7. Price your items!
When I go to a sale where nothing is priced I am likely to just leave. I am a shy person and don’t want to ask you how much every single item costs. Plus, if the person holding the yard sale is busy with someone else I won’t want to interrupt them. At least have bins of 50 cent, one dollar etc items.

8. Be willing to haggle
People go to yard sales hoping to get great deals. And the purpose of your sale is to de clutter, right?! Don’t be offended by people’s offers. I know it feels like a personal attack because it’s YOUR old stuff, but play the game! Counter their offers! I am not saying you need to give stuff away. I am saying you need to learn the fine art of haggling.

9. Have plenty of change and some grocery bags, too
You would not believe how many sales I have left with nothing because the person holding the sale didn’t have change for a twenty dollar bill. Make sure you have at least $100 in small bills and change. Keep it on you at all times. That being said, don’t ever accept bills larger than twenty dollars. Some people prey on innocent yard sailers and give them counterfeit bills because, well, they can.

10. Have fun!
People can spot a grumpy person from a mile away. I have been to sales with the grouchiest of people. One woman complaining that people were making a mess of her stuff, another complaining someone walked on her grass. This is a huge turn off to buyers. Put a smile on your face and enjoy the day!

11. When the sale is over take your signs down!!
This isn’t so much to benefit you, but all the poor people who follow your signs that lead to nowhere. It is just garage sale etiquette. It is really frustrating following signs that lead to nowhere. Be prompt with taking the signs over after the sale. And, don’t put your signs up in the morning until your sale is ready either. It will stress both you and the customers out if they arrive before you are ready to sell them anything.

The Start of Our Normal

9 Apr

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May of 2011

Tick*Tock*Tick*Tock

I sat in the sterile community college classroom watching yet another movie as the professor sat there, likely on her Facebook page liking posts about kittens and browsing Buzzfeed. What made this Tuesday morning even more unbearable was the fact that my three year old son and two year old daughter were sick and at the sitters. If I missed another psychology class this semester I would fail it due to attendance. I could watch the movie from HOME with my sick babies by my side instead of with someone who WASN’T their mom. But, alas, I was here paying thousands of dollars for this class and hundreds of dollars on a textbook I had yet to open.

I am a pretty even mannered person. A stereotypical Libra. But, something inside me that day, call it a mothers instinct, caused me to stand up and walk right out of that classroom without a word to anyone. I could feel the burning stares in the back of my head as I walked out and let the door slam behind me. I walked down the hall, picked up pace across the courtyard and took a deep breath as I entered the bookstore’s building. I wanted to sell back the $250 book that had been serving as a literal weight on my shoulders the past few months.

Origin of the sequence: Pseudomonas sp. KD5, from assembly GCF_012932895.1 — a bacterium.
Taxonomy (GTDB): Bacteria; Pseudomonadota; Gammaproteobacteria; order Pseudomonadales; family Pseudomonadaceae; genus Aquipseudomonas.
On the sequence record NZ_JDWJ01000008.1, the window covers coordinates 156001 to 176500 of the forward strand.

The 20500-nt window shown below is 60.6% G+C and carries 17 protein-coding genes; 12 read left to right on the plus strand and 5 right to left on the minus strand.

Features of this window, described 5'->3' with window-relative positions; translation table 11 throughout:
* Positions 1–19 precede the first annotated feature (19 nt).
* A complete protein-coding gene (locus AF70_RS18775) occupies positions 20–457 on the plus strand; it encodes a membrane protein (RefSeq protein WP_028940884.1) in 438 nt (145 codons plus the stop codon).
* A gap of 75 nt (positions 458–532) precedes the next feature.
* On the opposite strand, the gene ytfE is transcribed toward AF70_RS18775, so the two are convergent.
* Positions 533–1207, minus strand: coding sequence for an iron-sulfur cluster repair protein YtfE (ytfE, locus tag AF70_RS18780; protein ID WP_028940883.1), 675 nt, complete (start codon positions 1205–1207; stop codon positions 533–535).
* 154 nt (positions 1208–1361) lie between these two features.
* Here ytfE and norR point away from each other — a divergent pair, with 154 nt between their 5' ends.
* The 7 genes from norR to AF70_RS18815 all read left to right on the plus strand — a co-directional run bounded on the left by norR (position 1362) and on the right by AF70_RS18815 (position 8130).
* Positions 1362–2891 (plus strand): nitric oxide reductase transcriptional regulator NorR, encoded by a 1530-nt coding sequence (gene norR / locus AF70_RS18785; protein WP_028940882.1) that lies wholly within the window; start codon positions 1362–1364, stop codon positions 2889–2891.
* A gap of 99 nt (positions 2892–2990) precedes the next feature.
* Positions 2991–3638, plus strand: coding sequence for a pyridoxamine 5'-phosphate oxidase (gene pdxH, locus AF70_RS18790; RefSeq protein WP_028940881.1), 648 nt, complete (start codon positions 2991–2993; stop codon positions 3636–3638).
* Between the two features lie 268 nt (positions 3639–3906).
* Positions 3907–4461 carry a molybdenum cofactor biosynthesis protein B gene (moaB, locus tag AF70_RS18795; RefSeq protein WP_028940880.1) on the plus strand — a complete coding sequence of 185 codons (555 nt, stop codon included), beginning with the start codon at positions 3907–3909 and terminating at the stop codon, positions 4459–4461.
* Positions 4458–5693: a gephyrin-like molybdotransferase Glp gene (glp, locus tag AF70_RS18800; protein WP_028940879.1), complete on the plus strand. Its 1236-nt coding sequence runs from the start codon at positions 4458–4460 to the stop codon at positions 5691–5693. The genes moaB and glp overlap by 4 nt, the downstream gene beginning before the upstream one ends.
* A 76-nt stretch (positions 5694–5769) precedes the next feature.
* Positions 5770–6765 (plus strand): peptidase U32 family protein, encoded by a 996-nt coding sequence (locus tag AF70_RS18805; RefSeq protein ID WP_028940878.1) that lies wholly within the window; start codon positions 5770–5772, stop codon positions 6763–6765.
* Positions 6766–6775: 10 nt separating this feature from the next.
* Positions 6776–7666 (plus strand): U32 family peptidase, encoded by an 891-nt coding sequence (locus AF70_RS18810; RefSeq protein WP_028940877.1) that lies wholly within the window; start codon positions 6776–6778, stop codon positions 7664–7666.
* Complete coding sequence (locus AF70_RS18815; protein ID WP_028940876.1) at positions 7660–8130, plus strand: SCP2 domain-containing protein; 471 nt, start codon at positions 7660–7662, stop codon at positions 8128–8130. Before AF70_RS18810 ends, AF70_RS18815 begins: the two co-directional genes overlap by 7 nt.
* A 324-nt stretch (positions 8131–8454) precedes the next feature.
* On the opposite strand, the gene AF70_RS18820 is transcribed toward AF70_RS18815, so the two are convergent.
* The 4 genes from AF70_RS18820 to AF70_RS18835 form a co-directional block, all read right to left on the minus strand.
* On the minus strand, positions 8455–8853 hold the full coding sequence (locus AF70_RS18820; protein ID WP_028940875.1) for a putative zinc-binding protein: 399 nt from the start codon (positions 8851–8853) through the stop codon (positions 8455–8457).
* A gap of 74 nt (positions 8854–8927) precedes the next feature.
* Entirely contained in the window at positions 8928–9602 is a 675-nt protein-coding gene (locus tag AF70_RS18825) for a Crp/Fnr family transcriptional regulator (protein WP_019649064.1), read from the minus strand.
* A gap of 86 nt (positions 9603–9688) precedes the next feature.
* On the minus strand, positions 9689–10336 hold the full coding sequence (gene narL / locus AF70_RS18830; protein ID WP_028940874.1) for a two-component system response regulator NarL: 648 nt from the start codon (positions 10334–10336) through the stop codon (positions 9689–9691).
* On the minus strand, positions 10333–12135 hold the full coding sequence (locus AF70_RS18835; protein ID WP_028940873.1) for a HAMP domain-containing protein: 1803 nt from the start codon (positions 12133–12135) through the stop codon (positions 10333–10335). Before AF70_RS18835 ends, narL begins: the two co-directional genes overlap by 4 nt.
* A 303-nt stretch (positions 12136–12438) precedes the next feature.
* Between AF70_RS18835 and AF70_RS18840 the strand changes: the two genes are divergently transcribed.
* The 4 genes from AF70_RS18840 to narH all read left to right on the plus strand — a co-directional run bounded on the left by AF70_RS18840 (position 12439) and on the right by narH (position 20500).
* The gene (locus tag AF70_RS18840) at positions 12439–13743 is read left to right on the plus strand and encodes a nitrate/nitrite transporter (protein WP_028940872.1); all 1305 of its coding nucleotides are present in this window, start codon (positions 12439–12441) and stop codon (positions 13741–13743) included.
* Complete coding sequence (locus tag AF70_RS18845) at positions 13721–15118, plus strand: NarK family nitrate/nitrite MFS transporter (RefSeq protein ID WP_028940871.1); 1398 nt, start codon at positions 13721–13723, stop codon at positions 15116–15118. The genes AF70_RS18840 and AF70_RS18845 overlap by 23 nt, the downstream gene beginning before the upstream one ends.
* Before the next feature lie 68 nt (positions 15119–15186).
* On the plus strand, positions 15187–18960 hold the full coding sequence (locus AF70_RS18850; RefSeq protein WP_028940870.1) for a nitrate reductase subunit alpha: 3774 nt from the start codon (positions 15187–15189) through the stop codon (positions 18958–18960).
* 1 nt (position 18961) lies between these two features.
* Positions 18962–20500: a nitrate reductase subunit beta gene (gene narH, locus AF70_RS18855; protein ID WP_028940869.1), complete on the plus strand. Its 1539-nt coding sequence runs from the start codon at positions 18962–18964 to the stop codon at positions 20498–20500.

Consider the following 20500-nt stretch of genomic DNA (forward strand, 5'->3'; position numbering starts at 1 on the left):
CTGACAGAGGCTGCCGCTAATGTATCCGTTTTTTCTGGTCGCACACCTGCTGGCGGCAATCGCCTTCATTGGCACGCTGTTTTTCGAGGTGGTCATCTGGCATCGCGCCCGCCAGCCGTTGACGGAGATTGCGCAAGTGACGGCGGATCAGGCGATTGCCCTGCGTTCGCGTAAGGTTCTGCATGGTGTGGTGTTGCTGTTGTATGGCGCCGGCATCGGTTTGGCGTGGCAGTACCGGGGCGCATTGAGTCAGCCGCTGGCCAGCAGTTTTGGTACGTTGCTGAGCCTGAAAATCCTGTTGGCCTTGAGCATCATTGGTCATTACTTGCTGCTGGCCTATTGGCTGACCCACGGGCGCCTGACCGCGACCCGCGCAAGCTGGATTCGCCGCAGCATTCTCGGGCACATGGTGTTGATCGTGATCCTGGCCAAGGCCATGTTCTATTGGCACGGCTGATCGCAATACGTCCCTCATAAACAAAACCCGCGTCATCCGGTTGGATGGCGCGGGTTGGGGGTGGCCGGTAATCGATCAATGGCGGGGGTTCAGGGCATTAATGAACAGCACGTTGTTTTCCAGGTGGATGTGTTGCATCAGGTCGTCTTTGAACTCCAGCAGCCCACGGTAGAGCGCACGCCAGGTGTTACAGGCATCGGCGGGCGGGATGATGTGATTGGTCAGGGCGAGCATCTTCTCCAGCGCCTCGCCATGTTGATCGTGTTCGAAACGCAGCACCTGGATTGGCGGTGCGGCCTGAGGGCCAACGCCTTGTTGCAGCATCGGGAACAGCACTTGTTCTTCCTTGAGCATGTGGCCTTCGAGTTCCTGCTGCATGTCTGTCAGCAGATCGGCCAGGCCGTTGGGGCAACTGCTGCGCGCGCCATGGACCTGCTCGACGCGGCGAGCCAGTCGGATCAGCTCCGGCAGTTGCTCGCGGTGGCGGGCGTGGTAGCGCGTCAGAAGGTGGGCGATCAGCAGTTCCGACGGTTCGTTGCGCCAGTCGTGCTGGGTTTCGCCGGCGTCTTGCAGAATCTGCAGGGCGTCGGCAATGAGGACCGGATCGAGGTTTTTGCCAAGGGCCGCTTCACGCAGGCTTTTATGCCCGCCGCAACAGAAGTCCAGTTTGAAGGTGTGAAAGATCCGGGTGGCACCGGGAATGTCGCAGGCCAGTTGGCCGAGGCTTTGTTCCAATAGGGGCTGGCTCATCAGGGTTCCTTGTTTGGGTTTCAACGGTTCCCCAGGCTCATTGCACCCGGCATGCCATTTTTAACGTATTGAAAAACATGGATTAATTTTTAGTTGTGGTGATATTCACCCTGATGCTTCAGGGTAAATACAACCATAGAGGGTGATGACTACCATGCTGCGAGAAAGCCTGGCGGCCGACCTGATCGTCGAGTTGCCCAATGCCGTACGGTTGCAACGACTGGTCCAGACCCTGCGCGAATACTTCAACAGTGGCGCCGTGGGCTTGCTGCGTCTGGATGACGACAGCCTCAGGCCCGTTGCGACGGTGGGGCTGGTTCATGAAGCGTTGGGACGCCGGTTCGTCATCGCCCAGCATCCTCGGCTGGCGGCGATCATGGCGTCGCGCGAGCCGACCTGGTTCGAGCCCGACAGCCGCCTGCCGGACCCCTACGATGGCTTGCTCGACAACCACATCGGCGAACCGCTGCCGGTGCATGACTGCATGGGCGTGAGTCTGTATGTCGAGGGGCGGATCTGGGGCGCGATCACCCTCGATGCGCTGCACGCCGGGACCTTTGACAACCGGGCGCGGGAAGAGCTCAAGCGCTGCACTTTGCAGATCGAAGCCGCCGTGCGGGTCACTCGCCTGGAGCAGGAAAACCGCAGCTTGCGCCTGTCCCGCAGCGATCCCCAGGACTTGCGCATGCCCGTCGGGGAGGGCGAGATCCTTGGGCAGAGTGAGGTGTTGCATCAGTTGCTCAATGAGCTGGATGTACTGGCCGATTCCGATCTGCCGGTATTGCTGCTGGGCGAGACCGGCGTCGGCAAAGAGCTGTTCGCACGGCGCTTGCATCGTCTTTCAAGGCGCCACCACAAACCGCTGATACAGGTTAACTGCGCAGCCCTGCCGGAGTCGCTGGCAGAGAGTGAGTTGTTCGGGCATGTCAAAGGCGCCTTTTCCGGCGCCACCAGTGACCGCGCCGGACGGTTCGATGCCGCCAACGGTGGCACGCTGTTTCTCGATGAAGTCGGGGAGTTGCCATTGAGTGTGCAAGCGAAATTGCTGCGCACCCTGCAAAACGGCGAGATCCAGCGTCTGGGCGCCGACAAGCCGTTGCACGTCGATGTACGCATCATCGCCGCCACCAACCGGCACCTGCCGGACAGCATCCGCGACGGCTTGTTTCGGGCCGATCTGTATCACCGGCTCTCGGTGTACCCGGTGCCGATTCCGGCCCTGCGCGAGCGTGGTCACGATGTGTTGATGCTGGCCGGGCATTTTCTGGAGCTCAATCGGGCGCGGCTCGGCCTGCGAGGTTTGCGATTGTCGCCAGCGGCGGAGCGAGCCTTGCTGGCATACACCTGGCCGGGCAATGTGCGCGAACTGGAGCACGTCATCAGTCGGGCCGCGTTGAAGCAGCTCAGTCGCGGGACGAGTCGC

I took the book out of my backpack with shaking hands and asked how much they would give me for this brand new book that I had paid $250 for mere months before. Their response? NOTHING. They could give me NOTHING for that brick that had been weighing my life down…and they could give me $15 for the other $650 in books I got that semester. I was baffled and speechless. I was counting on that money back. I had two kids in diapers. My husband made minimum wage. I had just dropped out of college in an instant impulsive way. I NEEDED that money.

I walked to my car with the gas tank dangerously close to that dreaded red line. I had no money to fill it so I was praying I would make it home. I tossed the apparent fire kindling into the backseat and I cried….and cried…and cried.

When I got home I felt like a kid confessing doing something really stupid to their parents. My husband listened to me with odd composure. To this day I don’t know why he remained so calm. I told him I would figure it all out. I would find some way to make us some money so we could pay the bills that month and the next month I would figure out a way again. I hugged my kids tight and went to the car to get those heavy books, the bitter reminder of my failures at school. The reminders that I was clearly going to become another teen mom statistic.

I brought the books inside, dropped them onto the kitchen table and, I am not sure why, but I decided to look up those books on Amazon. I don’t remember if I was angry and wanted to somehow prove to myself that they had value. Maybe I wanted to torture myself. I don’t know. But, as I looked up the books I slowly began to calm down. A few were worth nearly what I paid for them. But I had no clue how to sell anything online and it was probably well above my skill level.